My first job was pretty typical: I mowed grass all summer for a guy in my town with a lawn care business. It wasn’t a great decision for a kid who suffered from allergies, but it did put a little money in my pocket for a while. At least I had something to use to buy Kleenexes.
That’s pretty much what that first job was—it was a means to an end. The means was pushing a lawn mower for 8 hours a day; the end was money. I felt no great calling to agricultural engineering, nor did I sense the presence of the extraordinary in the weed eater string.
Work is something that’s necessary, but not something particularly desirable. We work to go on vacation. We work for the weekend. We work so that someday we don’t have to work anymore. In other words, we work in order to be at leisure.
God didn’t create work to bore us. To Him, work is sacred, whether that work is emptying trash or preaching a sermon. A.W. Tozer reminded us once that, “It is not what a man does that determines whether his work is sacred or secular. It is why he does it.”
Work is a sacred opportunity given to us by and for God, just as it was given to Adam on the very first day human beings walked on the earth. The day in question is recorded for us in Genesis 2. Think back to those quiet days of peace and harmony as God created the garden of Eden:
These are the records of the heavens and the earth, concerning their creation. At the time that the LORD God made the earth and the heavens, no shrub of the field had yet grown on the land, and no plant of the field had yet sprouted, for the LORD God had not made it rain on the land, and there was no man to work the ground (Genesis 2:4-5).
These were early days. Days before it rained. Days before shrubs and plants grew. But, even in those early days, God was thinking about work. He was going to create man, according to verse 5, with the specific intent that he would work the ground. The record continues in verse 15: “The LORD God took the man and placed him in the garden of Eden to work it and watch over it.”
We imagine the first humans spending their days lounging under shade trees, eating berries off bushes, and naming an animal here and there. That’s not what this text leads us to believe.
What we have here instead is a picture of God creating and positioning His children and then immediately giving them a job. That’s right, friends—as much as we might view our jobs as only the means to the end for our leisure, we were created to work. But, we were created to work with the right perspective.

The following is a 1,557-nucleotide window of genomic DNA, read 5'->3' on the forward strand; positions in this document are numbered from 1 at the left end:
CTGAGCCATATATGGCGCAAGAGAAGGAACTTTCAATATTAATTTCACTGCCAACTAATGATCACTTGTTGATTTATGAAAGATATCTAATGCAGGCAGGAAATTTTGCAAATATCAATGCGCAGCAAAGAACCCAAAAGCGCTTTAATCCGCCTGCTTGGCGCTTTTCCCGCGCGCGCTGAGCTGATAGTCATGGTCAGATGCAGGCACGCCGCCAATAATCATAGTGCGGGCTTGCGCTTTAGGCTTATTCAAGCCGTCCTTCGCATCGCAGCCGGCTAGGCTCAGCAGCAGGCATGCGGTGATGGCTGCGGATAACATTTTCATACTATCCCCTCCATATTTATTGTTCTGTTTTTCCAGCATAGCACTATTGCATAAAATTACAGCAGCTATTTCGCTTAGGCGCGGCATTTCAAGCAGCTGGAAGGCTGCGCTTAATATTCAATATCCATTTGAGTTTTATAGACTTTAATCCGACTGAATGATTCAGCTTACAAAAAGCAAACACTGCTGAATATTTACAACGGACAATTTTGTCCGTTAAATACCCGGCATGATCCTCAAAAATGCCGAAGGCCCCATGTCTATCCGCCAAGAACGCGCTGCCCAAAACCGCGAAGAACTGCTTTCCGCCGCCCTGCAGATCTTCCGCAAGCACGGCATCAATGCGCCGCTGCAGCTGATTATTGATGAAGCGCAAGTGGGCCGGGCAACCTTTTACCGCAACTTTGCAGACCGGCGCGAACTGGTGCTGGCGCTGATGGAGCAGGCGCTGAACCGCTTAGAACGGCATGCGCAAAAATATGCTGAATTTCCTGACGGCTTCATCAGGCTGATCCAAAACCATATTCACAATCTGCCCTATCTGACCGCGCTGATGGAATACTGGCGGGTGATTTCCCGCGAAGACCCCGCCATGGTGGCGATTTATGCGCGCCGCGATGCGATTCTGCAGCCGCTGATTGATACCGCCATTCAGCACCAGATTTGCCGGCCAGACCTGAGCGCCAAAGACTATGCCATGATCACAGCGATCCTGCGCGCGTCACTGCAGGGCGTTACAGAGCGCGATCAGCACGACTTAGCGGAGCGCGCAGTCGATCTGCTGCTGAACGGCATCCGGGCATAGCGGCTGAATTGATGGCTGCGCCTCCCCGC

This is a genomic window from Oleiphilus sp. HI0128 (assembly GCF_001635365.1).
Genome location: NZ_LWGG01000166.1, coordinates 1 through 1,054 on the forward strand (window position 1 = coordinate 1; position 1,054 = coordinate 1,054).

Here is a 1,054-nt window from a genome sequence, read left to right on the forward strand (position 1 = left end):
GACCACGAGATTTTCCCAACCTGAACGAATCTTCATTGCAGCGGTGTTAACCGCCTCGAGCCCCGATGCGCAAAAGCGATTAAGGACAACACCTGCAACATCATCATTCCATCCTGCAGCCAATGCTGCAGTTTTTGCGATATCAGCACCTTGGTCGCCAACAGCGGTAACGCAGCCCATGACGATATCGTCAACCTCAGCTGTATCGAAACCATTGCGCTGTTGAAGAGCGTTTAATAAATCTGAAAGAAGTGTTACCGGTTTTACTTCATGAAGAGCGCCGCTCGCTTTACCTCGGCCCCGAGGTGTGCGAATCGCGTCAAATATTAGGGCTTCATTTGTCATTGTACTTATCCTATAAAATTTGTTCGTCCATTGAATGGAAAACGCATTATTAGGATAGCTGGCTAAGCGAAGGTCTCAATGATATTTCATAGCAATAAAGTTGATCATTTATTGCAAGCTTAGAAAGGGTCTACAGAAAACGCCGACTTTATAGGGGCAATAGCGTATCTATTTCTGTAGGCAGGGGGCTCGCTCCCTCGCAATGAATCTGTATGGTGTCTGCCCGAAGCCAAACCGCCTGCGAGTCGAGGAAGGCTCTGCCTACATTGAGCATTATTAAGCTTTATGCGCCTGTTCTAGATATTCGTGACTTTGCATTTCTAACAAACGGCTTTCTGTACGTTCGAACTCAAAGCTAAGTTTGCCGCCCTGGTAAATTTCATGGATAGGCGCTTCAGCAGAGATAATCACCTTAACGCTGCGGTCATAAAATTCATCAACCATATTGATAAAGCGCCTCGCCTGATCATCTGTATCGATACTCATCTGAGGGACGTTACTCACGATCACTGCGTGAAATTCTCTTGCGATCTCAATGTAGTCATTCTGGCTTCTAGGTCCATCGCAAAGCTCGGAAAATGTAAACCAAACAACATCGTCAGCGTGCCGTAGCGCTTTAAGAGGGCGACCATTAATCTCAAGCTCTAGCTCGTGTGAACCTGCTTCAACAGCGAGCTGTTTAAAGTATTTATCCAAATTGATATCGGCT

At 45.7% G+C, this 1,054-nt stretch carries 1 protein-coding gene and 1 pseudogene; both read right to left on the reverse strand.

The Hebrew word translated as “placed” literally means “caused to rest.” But, that’s a problem because it seems, at least on the surface, to contradict God’s command to man. How could the man be caused to rest and then given a job? The reason we fail to see this reveals just how misshapen our view of work has become.
For Adam, work was not opposed to rest. It was not a necessary evil only done to earn money and play on the weekend. Instead, work was a blessing, born out of the sense of rest he had through his relationship with God. How, then, do we regain that sense of rest?
It’s only through the gospel. The gospel that tells us we are accepted. Valuable. Made right. Have nothing left to prove. And this message that changes us at the heart level works itself out into every arena if our lives—including our work. Because of the gospel, we know that whatever we do in whatever vocation we find ourselves in, we are fully accepted on the merit and righteousness of Jesus alone. The gospel frees us from the burden of performance and self-justification and allows us to regain the sacred perspective of work. We no longer work primarily in order to establish or maintain our sense of identity; that’s been taken care of in Christ. We know who we are, regardless of what our business cards say. We are the blood-bought and beloved children of God now and forevermore. Because we are, we can begin to regain the perspective of seeing work as a blessing rather than a curse.
Michael Kelley lives in Nashville, TN, with his wife, Jana, and three children: Joshua, Andi, and Christian. He serves as Director of Groups Ministry for Lifeway Christian Resources. Find him on Twitter: @_MichaelKelley.